mustafaka 04/11/2010
5. Armenian genocide thesis depends on forgeries, lies, distorted facts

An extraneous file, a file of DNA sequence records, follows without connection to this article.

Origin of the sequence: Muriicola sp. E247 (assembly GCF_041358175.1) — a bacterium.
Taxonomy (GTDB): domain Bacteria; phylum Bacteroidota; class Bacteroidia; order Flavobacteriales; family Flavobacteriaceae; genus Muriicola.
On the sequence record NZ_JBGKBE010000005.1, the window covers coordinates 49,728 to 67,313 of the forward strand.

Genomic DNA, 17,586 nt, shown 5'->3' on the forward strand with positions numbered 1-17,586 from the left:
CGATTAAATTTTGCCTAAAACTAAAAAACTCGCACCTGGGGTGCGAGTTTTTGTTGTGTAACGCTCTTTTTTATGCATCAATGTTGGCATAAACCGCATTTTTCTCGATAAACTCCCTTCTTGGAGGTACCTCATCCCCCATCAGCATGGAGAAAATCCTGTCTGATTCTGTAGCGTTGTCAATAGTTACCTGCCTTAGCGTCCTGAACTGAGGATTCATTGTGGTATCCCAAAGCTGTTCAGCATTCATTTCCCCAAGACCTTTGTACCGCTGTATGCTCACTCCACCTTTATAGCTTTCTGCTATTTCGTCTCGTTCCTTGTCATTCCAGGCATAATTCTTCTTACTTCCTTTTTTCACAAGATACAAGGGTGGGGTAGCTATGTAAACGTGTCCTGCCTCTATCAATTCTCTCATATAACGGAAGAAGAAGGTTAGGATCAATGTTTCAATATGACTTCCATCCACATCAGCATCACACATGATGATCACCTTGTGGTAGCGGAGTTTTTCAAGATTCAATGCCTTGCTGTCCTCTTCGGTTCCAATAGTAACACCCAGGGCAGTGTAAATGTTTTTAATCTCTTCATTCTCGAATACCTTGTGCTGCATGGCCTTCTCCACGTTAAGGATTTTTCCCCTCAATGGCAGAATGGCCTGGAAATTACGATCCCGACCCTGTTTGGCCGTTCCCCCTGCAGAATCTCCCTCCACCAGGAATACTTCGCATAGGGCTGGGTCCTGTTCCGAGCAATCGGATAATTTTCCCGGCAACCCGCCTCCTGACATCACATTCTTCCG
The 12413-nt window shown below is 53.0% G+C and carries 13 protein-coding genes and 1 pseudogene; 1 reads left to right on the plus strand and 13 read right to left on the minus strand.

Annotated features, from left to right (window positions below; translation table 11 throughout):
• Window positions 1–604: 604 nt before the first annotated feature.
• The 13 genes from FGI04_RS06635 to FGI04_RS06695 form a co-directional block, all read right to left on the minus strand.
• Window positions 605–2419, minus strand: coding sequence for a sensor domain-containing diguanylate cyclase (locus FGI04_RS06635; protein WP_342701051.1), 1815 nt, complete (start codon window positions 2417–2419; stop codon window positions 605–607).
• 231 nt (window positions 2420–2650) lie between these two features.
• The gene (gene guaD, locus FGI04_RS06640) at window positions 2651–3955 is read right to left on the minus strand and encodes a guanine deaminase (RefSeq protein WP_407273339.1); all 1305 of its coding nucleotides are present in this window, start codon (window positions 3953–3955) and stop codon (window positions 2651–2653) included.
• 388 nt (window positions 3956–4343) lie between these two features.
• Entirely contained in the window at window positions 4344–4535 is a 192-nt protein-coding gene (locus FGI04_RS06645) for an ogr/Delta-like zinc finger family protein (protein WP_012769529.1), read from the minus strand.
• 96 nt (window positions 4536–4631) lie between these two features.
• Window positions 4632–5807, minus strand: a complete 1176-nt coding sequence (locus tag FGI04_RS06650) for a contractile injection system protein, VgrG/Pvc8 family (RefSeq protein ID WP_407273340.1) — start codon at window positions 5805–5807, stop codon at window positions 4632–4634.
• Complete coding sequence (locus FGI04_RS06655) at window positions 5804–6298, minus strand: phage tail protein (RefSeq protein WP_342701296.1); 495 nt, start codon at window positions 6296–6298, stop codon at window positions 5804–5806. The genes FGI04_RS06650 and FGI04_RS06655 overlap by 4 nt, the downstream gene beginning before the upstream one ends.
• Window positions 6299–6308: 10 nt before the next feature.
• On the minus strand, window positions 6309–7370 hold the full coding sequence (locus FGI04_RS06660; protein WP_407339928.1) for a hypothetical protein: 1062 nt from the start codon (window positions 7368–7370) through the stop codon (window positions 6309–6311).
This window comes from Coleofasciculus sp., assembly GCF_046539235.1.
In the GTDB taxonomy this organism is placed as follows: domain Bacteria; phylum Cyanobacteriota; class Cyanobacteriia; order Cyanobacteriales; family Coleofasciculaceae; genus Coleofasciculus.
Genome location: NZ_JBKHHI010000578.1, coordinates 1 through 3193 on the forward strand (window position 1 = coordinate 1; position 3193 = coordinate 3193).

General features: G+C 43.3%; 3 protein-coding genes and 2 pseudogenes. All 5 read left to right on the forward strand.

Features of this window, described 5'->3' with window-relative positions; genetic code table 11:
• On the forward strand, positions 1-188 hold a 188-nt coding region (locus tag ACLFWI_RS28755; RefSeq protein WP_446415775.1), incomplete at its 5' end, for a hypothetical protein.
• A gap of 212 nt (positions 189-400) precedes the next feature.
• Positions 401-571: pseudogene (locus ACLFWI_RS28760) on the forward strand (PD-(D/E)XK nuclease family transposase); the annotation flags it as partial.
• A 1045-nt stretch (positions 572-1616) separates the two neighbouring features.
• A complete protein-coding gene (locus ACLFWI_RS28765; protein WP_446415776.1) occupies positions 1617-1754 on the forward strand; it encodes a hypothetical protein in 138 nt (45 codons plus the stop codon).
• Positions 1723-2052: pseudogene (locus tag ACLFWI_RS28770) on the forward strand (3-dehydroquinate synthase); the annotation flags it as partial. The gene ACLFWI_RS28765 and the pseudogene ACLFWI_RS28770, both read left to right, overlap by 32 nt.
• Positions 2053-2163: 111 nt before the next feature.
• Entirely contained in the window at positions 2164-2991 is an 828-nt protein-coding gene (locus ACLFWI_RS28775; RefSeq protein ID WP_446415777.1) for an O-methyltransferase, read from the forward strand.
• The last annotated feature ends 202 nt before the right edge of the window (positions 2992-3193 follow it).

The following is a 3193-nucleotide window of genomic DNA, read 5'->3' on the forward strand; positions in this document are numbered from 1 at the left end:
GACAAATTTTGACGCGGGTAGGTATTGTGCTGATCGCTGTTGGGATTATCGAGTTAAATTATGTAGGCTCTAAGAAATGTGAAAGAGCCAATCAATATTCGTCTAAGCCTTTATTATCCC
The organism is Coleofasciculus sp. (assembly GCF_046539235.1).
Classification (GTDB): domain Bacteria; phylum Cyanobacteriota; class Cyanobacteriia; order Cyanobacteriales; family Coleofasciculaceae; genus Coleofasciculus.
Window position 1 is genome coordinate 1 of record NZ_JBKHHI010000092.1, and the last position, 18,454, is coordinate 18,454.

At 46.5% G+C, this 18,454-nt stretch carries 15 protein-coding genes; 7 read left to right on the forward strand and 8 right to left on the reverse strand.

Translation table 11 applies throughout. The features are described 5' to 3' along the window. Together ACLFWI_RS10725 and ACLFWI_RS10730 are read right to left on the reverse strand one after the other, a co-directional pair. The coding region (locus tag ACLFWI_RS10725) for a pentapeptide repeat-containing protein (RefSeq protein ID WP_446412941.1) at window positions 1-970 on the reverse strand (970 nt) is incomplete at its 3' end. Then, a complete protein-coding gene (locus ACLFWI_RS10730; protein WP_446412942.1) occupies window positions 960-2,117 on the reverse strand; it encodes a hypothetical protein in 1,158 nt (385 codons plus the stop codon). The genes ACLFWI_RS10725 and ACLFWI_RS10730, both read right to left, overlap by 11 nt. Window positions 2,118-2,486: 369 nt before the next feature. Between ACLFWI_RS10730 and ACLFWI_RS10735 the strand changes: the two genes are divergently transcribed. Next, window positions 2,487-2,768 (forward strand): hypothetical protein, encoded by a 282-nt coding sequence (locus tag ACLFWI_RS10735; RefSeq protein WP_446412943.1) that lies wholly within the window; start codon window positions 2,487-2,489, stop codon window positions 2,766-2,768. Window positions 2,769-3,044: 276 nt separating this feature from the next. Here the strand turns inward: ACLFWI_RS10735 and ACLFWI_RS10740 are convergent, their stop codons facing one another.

III 7) A quote attributed to Adolf Hitler in which he purportedly responded to a query about his planned annihilation of European Jewry, by quipping: 'Who, after all, speaks today of the extermination of the Armenians?', on August 22, 1939, a few days prior to his invasion of Poland (Obersalzberg speeches). Contrary to Richard Hovannisian and other Armenians, the Nuremberg transcripts through their preservation of U.S.-29 (798-PS), U.S.-30 (1014-PS), and the notes of Admiral Boehm (which are corroborated by the relevant passages from the diary of General Halder), in no way authenticate the infamous Hitler quote. On the contrary, by establishing the actual texts of Hitler's Obersalzberg speeches they demonstrate that the statement is conspicuously absent from Hitler's remarks. The assertion that Hitler made a reference to the Armenians in any context whatsoever is without foundation. (Heath W Lowry, The U.S. Congress and Adolf Hitler on the Armenians, Political Communication and Persuasion. Vol 3, No 2, 1985 Crane, Russak & Company Inc. http://www.tetedeturc.com/home/spip.php?article565 According to the Armenians the speech had been introduced as evidence to the Nuremberg Tribunal (L3 document, USA-28 document.) which was defined as 'forgery' (David Irving, 'Nuremberg: The Last Battle', 1996, p.100). A certificate dated, 25 June 1948 signed by Paul A Joosten, General Secretary of the International Military Tribunal states that L3, USA-28 Photostat document submitted as evidence has been withdrawn, in accordance with Rule 10 of the Tribunal but held in the National Archives. Mr Carlos Porter, who found these documents made the following important warning: ''Note: This translation attempts to retain the style and punctuation of the original, which is not correct in German: full space before colons and commas, no full space before following word. The document contains not one single sharp S (§ ) a standard letter in the German alphabet. C.Porter.